The tears came then, though she tried to hide them. She wept as much for her future as for her past. Her girlish dreams, encouraged and nurtured by her father, had been shattered in mere hours one dark night and, like ripples in a pond, the effects continued to spread. Rage and despair warred for dominance within her and she was helpless against their battering against her soul. When she felt the sofa dip beneath his weight and his strong but gentle arms draw her into his embrace, Christine knew she had to tell him. And then she would leave to hunt down Gachot alone.
When she began her tale, Erik stroked her hair tenderly and murmured soothing words in her ear. The longer she spoke, however, the angrier he became and she could feel the rising tension in his body. She had planned to be brief and only tell what she remembered once she’d regained consciousness. But as she spoke, a dam burst inside her and she was sobbing out everything into his once-crisp shirt. She told of how she’d awakened, naked and strapped face-down on his bed, to the horrifying pain he was inflicting upon her. That she’d only realized what he was doing when he noticed she was conscious and began praising her for being a good little whore. He’d told her how aroused he became when she killed his “friend,” to see such passion and hatred; how he’d enjoy the challenge of breaking her; how he kept her until sunrise and used her over and over again until her screams and cries of pain became mere whimpers which eventually ceased altogether.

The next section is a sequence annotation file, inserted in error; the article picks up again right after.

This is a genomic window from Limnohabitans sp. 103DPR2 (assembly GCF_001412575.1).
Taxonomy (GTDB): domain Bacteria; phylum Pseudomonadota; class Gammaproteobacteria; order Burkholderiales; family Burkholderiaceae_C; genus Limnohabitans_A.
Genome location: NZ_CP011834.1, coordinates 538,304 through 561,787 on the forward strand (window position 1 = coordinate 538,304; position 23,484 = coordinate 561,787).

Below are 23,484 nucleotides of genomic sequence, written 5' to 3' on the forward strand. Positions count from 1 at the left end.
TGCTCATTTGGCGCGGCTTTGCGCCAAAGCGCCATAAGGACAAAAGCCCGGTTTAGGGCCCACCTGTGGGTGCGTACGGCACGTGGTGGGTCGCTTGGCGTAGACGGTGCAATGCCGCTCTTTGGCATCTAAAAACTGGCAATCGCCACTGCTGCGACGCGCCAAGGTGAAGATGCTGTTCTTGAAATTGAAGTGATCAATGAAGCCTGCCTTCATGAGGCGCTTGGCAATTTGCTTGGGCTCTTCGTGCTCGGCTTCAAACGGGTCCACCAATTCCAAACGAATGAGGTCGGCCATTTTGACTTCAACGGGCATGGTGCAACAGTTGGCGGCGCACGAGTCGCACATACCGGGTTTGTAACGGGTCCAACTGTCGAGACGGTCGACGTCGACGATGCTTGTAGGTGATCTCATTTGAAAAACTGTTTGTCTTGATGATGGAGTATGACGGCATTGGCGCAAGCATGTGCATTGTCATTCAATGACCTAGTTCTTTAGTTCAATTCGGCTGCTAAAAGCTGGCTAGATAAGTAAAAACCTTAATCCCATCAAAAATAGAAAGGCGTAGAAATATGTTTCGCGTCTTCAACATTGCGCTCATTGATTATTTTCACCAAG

He freed her right as the sun broke the horizon, giving her one final humiliation: he’d tossed several hundred francs on the bed in front of her tear- and sweat-stained face. Christine fled the inn and Le Havre before the sun grew high overhead. She stopped to bathe at every stream, every river, every lake or pond, but she never felt clean. She still didn't The first ripple of that night came two months after her flight: she was pregnant. Pregnant with her rapist’s child. She became hysterical at the news and had to be sedated at the doctor’s office. Once she’d calmed enough for them to release her, she had committed her second murder. She found an herbalist and, using the money he had left her, she purged her body of his spawn. She remembered little after that, having retreated into her mind to avoid the torment her life had become.
She’d worked in several theaters before the Garnier. Her love for music hadn't died, but she couldn't bear to perform without her father’s accompaniment. So she’d worked as a seamstress or a cleaner or whatever menial job was available. These positions seemed to bring unwanted attention from the patrons of the less respectable theaters and so Christine became Chris and worked in the crew. She changed theaters more often after that, so no one would question why Chris never grew up. She finally ended at the Garnier. Her life, while not happy, had at least evened out to some form of contentment until she looked down from the flies and saw him. She was hardly aware of what she did or said; the only thing she knew was that she had to leave, had to escape. Christine had gone to the chapel to retrieve her father’s portrait and say her farewells to the Opera Ghost when she’d been accosted by Buquet. In her struggle to get away, he had been responsible for her bruised cheek as well as the blood beneath her nails as she clawed her way free of him. She didn't remember Erik’s arrival, nor how she came to be in his home, only that she was glad it was he who’d found her.
As her voice died and silence descended once more, Christine trembled as she awaited his order for her to gather her things and leave. Murdering your attacker was one thing but she had murdered an innocent child with full knowledge and planning. There wasn't a penance that existed to save her black soul, which was now as tainted as her body. As the silence continued, she eased from his embrace without daring to look at him. If she saw the disgust that she knew he must now feel for her, it would shatter her into tiny pieces from which there would be no recovery.